What Is Spinal Stenosis?
The spine is a column of bones called “vertebrae” that provide
stability and support for the upper body. It enables us to turn and twist.
Spinal nerves run through openings in the vertebrae and conduct signals from
the brain to rest of the body. The surrounding bone and tissues protect these
nerves. If they’re damaged or impaired in any way, it can affect functions like
walking, balance, and sensation.
Spinal stenosis is a condition in which the spinal column narrows
and starts compressing the spinal cord. This process is typically gradual. If
the narrowing is minimal, no symptoms will occur. Too much narrowing can
compress the nerves and cause problems.
Stenosis can occur anywhere along the spine. How much of the
spine is affected can vary.
Spinal stenosis is also called:
- central spinal stenosis
- foraminal spinal stenosis
Symptoms of Spinal Stenosis
Symptoms typically progress over time, as nerves become more
compressed. You might experience:
- leg or arm weakness
- lower back pain while standing or walking
- numbness in your legs or buttocks
- balance problems
Sitting in a chair usually helps relieve these symptoms. However,
they’ll return with periods of standing or walking.
What Are the Causes of Spinal Stenosis?
The most common cause of spinal stenosis is aging. Degenerative
processes occur throughout the body as it ages. Tissues in the spine may start
to thicken, and bones may get bigger, compressing the nerves. Conditions like osteoarthritis
and rheumatoid arthritis may also contribute to spinal stenosis. The
inflammation they cause can put pressure on the cord.
Other conditions that can cause stenosis include:
- spine defects present at birth
- a naturally narrow spinal cord
- spinal curvature, or scoliosis
- Paget’s disease of the bone, which causes
abnormal bone destruction and regrowth
- bone tumors
- achondroplasia, which is a type of dwarfism
How Is Spinal Stenosis Diagnosed?
If you have the symptoms of spinal stenosis, your doctor will
start by taking a medical history, performing a physical exam, and observing
your movements. Tests can be used to confirm a suspected diagnosis. They may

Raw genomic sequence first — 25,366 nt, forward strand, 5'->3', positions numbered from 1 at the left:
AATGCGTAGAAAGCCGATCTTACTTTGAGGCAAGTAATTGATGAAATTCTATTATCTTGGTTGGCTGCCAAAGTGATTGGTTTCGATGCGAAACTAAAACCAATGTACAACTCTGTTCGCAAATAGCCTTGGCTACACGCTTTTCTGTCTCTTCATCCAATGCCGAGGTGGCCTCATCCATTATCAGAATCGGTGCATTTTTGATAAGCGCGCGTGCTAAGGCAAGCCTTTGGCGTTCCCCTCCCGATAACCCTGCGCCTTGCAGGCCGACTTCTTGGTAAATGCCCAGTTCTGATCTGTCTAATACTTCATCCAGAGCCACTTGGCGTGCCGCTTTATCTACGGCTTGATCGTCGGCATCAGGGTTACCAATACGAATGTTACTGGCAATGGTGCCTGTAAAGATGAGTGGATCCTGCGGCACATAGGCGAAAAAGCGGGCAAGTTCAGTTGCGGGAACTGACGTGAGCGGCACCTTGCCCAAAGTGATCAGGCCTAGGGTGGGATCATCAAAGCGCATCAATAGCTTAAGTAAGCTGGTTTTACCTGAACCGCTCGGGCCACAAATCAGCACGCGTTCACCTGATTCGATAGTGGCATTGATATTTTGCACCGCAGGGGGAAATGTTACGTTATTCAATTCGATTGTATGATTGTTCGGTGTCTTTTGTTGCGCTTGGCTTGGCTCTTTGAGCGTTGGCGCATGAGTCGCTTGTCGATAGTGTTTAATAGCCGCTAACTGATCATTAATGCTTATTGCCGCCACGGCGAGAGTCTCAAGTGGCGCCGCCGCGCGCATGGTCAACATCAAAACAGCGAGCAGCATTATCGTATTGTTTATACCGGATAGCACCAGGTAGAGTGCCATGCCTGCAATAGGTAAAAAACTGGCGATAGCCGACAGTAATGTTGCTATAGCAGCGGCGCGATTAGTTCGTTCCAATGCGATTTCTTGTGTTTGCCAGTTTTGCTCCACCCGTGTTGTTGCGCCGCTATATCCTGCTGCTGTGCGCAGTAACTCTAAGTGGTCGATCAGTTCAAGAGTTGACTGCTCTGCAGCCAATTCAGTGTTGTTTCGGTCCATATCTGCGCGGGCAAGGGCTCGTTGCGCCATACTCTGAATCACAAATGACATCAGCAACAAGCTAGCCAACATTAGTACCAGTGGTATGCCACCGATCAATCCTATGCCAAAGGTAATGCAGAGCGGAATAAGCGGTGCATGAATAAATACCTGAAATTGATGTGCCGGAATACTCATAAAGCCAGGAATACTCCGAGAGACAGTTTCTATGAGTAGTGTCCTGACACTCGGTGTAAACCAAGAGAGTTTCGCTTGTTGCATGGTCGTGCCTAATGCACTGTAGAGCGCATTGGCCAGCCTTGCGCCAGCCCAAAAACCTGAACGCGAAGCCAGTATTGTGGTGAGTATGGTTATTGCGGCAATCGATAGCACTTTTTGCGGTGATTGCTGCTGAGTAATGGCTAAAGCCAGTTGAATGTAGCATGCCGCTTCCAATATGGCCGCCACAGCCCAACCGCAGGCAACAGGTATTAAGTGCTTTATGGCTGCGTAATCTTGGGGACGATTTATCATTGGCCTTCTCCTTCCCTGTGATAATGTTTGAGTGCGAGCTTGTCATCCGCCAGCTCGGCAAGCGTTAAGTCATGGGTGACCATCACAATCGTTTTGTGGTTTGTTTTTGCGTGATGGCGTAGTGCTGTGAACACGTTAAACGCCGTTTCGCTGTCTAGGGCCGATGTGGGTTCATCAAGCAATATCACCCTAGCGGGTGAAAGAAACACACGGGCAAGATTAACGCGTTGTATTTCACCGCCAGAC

- spinal imaging, using X-ray, MRI, or CT scan
- electromyelogram to check the health of spinal
- bone scan to look for damage or growths in the
Treatment Options for Spinal Stenosis
Pharmaceutical treatment is typically tried first. The goal is to
relieve your pain. Cortisone injections into the spinal column can reduce
swelling. Nonsteroidal anti-inflammatory drugs (NSAIDs) can also help with
Physical therapy may also be an option. It can strengthen muscles
and gently stretch your body.
Surgery may be needed for severe pain. It can relieve pressure
permanently. Several types of surgery are used to treat spinal stenosis.
is the most common type of
surgery. Part of the vertebrae is removed to provide more room for the nerves.
- Foraminotomy is
a surgery that’s done to widen the part of the vertebrae where the
fusion is typically performed in more severe cases. Bone grafts or metal
implants are used to attach the affected bones of the spine together.
Coping with Spinal Stenosis
Options other than surgery may be able to ease the pain of spinal
stenosis. These include:
- heat packs or ice
Back pain can have a serious impact on your quality of life.
Cognitive behavioral therapy may be able to help you manage your pain by
providing education and coping mechanisms.
Long-Term Outlook for People with Spinal
Many people with spinal stenosis lead full lives and remain
active. However, they may need to make modifications to their physical
activity. Many people have residual pain after treatment or surgery.